E J-yong’s latest film addresses quite possibly every other marginalised community/identity and taboo yet pressing social issues that exist in contemporary South Korea. He accesses these identities and issues through a frank portrait of a woman in her mid-sixties, So-yeong, who is a prostitute; the only kind of profession that she knows and one that could generate the kind of money she needs to get by. Played by veteran actress Yoon Yeo-jeong in a flawlessly pitched performance, So-yeong is a steely character, unfazed by anything; the only exception seems to be disgusted annoyance when she finds that she has contracted gonorrhea from one of her clients at the start of the film. So-yeong’s wry, practical attitude towards life is echoed by the film’s own overall approach to presenting So-yeong, her lifestyle, her community of friends, and the unexpected situations in which she finds herself. E J-yong never anthem-izes any or all of the figures/issues that we meet or come into contact with through So-yeong, least of all her. Instead, he simply presents them living (and surviving) as best they can, given their distinct experiences and perspectives, and occasionally have fun. He allows for emotional moments to surface for his characters, but he also opts for a primarily detached tone that prevents the film from easily appealing for viewer sympathy, pity, judgment, or action, without diluting his representation of So-yeong, the socioeconomic circles in/through which she moves, and an underlying critique of society and state’s indifference.
So-yeong herself is emblematic of the fact that, despite South Korea’s high ranking as an OECD country, state care for its elderly population is dreadfully woeful. The poverty rate among senior citizens is increasingly high, and even more so for single elderly women like So-yeong, so that a substantial number of elderly prostitutes working in Seoul is very much a reality. The film itself does not preach this information; rather, it comes from one of So-yeong’s potential younger clients. Once in a motel room, a young man reveals himself to be a filmmaker covertly conducting research and asks So-yeong if he could interview her for a documentary project. After an initial refusal, the two bump into each other again at Jongmyo Park (where ‘bacchus ladies’ usually hang out to solicit men) and she concedes.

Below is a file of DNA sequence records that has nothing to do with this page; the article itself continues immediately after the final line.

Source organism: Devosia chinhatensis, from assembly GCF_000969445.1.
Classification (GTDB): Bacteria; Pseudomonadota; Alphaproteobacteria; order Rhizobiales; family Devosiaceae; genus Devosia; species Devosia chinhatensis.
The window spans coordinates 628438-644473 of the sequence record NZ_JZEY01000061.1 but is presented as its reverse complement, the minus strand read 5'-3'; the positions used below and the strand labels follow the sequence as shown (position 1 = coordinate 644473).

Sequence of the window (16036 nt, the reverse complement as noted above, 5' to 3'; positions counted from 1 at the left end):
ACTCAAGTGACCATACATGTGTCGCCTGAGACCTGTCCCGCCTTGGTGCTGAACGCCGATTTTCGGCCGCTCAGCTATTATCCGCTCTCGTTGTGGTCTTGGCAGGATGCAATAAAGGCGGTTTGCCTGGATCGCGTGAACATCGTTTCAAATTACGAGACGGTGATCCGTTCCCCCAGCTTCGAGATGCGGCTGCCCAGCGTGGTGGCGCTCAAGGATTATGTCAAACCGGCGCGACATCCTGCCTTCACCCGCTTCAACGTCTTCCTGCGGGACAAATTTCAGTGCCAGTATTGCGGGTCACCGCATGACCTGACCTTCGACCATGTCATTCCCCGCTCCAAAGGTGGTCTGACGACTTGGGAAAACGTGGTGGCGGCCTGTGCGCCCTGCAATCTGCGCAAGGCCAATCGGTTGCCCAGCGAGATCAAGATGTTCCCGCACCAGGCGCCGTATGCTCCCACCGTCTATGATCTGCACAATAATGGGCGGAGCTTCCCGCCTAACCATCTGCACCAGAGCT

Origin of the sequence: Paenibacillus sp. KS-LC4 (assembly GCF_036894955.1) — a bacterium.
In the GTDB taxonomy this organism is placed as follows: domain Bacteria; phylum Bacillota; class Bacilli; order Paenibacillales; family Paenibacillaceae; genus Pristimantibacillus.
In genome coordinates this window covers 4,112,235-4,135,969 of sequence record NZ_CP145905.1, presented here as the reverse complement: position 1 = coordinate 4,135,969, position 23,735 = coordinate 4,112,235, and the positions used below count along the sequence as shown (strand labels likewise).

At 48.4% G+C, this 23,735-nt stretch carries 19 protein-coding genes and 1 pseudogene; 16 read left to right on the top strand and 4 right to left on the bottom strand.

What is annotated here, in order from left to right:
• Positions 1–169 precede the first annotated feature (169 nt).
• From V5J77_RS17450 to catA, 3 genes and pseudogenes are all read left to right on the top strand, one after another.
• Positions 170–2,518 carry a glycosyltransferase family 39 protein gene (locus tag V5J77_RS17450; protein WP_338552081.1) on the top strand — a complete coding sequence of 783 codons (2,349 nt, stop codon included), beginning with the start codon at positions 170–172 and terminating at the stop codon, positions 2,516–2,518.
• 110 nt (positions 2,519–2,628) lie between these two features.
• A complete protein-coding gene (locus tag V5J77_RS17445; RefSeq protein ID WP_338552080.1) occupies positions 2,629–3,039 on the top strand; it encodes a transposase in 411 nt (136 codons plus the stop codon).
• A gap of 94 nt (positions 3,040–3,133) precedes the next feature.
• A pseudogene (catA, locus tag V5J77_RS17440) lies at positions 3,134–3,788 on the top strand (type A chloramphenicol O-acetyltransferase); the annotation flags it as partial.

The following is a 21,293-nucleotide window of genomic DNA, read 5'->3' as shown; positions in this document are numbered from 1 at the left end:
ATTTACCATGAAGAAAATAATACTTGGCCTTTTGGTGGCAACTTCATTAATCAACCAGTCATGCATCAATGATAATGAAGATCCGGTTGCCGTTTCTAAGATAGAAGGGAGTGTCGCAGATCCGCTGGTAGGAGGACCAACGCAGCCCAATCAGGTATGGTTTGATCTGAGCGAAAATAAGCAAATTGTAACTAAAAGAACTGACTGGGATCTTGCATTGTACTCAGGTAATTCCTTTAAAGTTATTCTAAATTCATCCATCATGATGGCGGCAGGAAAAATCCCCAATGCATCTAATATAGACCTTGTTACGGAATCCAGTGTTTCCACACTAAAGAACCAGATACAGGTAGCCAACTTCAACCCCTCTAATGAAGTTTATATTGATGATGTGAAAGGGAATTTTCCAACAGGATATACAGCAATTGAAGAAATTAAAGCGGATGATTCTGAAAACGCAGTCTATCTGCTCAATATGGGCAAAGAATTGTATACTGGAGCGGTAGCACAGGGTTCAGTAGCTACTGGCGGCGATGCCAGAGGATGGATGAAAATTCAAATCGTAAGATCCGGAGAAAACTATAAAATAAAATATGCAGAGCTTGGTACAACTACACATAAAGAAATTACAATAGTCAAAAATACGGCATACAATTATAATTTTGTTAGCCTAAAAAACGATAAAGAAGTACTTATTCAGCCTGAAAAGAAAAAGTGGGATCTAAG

Yet most revealing about So-yeong is when she takes on an unofficial role of an interviewer. In a scene earlier in the film before she participates in the interview as an interviewee, she goes to a fast food place for take-away. As she waits for her order, a military man catches her attention and she strikes up a conversation with him in English. Filmed mainly with the man speaking to So-yeong onscreen in a medium close-up while So-yeong’s voice is heard offscreen, he shares quite openly, calmly, how he is biracial: born from a Korean mother and a black (American soldier) father but given up for adoption. Why So-yeong should be so immediately curious about and affected by this young man even after he leaves the premises is at the heart of her matter-of-fact attitude and complex past. Perhaps just as importantly, this scene tips the film from fiction to documentary, or somewhere in between, an ambiguous space with which E J-yong is familiar; again, not to anthem-ize but just to represent.
This documentary-like interview insert is also connected to the film’s other major narrative thread: Min-ho (Ha Jeong-hoon), a Korean-Philippine boy born from a liaison when his (married) Korean father traveled to the Philippines and met his mother. At the film’s beginning, in a clinic where So-yeong has an appointment regarding her STD, she is witness to this man and woman’s non-traditional family crisis, finds Min-ho, connects the dots, and instinctively takes him home without notifying anyone about it. Min-ho moves from one non-traditional familial unit to another, as he temporarily forms a bond with So-yeong; even more so when So-yeong takes Min-ho back to her apartment complex and we are introduced to her transgender landlady Tina (An A-zu), who is also a prostitute, and fellow tenant Do-hoon (Yoon Kye-sang), an amputee.
As the film settles into this situation of a temporary misfit family unit, So-yeong, Tina, and Do-hoon take turns looking after Min-ho, whose (familial) fate remains uncertain, because So-yeong must continue to work. And through her work we also come into contact with men of her age, who long for companionship and pleasure, as well as death. When confronted with such a desire for death, So-yeong is taken back but never so rattled that she retires to a dark corner and rejects the world. Quite the opposite. Whatever comes her way, born from her own experiences as well as those of others, she faces it with a practicality that is astonishing. As if taking her cue, the film itself never resorts to the melodramatic or stylised in showing the range of situations that befall So-yeong. Even when she is servicing her clients with a handjob or blowjob, neither she nor the film eroticises or sensationalises the act; on the contrary, it is routine, even mundane. Because that is how things have been for her, past and present. Not that she is resigned with her decisions and ‘fate’ to the point of passivity but rather resolute in what needs to be done regardless of her decisions and ‘fate.’ And Yoon Yeo-jeong gives flesh to this character in such a respectful, amiable, and stunning way.